It would be so easy to bemoan the state of the British horror scene, if not the state of the UK film industry in general. We definitely have the talent, but whether it’s the seduction of foreign shores or just that filmmakers don’t get enough opportunities here it does seem that many of our best talents end up being behind non-British films. That said, I think we’re definitely on an upward curve.
59 British horror movies managed to get a release in 2013, either by DVD, VOD or a short cinema run. What is your preferred method of distribution, or do all avenues have their advantages?
I think it partly depends on the film. All have their advantages. But then you only have to look at what they did with ‘A Field in England’, a cross platform release, to see that all these methods have their own merits. The important thing is to not necessarily see one as better than another. The way we are consuming films is changing. Some people want to watch a film on their tablet on the way to work. Others want the thrill of the cinema. Others still want the comfort of their ‘home cinema’. I think it’s just a matter of giving people what they want and just making films available at all levels.
Presumably its harder and harder to get a DVD release. I spoke to Left Films recently, and despite a great catalogue that includes Umbrage as well as Stag Night of the Dead and Blood Car, they say they’re on hiatus simply due to the state of the market. Is there anything small distributors can do to reinvigorate the home entertainment market?
Blood Car’s a hoot isn’t it?! Loved it. It’s tough out there. Small distributors felt the pinch of the recession even more keenly than the filmmakers. It’s not even that it’s necessarily harder to get a DVD release, though by extension it certainly is – I think it’s more to do with the increase in VOD and online distribution. The smaller films that would normally be picked up by smaller outfits will increasingly find a more natural home elsewhere. It’s especially tough here in the UK, with far fewer retail opportunities than say the US. The prime real estate here in terms of shelf space is supermarkets, and what little space is left there after the chart-toppers is keenly sought after.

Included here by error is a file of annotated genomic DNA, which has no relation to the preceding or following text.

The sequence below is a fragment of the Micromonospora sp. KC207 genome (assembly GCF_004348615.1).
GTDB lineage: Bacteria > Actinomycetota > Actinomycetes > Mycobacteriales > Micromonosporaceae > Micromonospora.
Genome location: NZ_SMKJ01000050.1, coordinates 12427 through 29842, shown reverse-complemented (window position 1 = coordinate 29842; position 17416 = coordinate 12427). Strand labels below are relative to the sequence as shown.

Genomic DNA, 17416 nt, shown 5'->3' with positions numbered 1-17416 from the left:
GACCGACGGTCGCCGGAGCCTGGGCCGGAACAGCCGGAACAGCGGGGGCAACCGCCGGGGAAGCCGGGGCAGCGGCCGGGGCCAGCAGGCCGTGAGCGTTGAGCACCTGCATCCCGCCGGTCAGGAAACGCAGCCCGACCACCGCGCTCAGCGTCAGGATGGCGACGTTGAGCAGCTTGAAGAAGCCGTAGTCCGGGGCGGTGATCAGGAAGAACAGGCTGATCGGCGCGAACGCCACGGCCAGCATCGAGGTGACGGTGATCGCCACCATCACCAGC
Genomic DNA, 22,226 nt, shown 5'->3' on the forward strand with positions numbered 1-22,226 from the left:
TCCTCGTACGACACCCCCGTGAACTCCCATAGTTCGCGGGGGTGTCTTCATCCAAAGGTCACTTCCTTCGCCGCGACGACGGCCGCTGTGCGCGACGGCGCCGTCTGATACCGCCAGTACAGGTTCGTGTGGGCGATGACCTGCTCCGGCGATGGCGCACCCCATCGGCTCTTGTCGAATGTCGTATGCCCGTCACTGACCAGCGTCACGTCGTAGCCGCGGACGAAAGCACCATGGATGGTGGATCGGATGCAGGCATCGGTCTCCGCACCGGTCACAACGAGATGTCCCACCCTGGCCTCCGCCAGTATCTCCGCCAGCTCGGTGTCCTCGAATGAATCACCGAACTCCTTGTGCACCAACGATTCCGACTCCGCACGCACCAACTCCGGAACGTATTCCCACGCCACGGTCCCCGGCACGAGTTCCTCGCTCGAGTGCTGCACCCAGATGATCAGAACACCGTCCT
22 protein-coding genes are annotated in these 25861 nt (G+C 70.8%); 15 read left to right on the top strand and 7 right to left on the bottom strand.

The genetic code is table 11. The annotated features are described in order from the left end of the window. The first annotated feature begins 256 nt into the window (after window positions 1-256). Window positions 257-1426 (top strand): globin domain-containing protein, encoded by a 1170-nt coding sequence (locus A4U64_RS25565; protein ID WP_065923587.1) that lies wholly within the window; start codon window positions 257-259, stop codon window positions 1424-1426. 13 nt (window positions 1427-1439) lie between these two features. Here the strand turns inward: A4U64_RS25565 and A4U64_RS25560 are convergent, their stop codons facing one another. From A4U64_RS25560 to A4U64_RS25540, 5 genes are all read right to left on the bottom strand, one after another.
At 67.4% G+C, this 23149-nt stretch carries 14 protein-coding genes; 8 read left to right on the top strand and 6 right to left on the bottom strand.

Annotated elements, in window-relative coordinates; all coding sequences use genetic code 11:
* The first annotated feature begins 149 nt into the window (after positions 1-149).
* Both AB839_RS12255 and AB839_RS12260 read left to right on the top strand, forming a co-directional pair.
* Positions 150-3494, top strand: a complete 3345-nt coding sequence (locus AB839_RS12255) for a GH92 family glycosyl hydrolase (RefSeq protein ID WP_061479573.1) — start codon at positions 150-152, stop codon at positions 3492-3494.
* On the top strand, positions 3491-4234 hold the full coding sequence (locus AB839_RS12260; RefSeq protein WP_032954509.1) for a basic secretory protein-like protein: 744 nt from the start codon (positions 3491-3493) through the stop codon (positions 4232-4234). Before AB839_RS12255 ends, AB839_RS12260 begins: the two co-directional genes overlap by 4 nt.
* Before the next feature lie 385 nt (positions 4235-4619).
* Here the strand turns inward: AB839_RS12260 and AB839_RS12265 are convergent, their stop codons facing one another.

My day job is that I run one of the last UK independent video stores – and in recent years have found a new generation somewhat cynical about micro-budget horror. It seems some sections of the audience are conditioned to multi-million dollar generic horror films and unwilling to embrace independent features. With your ambitious approach though and the ingenuity you use in your projects, you must retain a confidence that you can tempt people away from Paranormal Activity 7 and the like?
It’s funny isn’t it, considering the first Paranormal Activity was shot in seven days on a shoestring budget and waited a couple of years before Paramount picked it up. And since then there’s been several modestly budgeted horrors that have done well, like Insidious. But yes, there will always be people who don’t want to look beyond the generic safe popcorn fare that litters the multiplexes. Again though, I think with the rise of the internet, and the facilities for getting films out there, any film can find its audience – and I’m confident there are more than enough discerning film-lovers out there that want something a little different.
The Devil’s Bargain is released on VOD on January 17th at distrify.com and facebook.com/TheDevilsBargain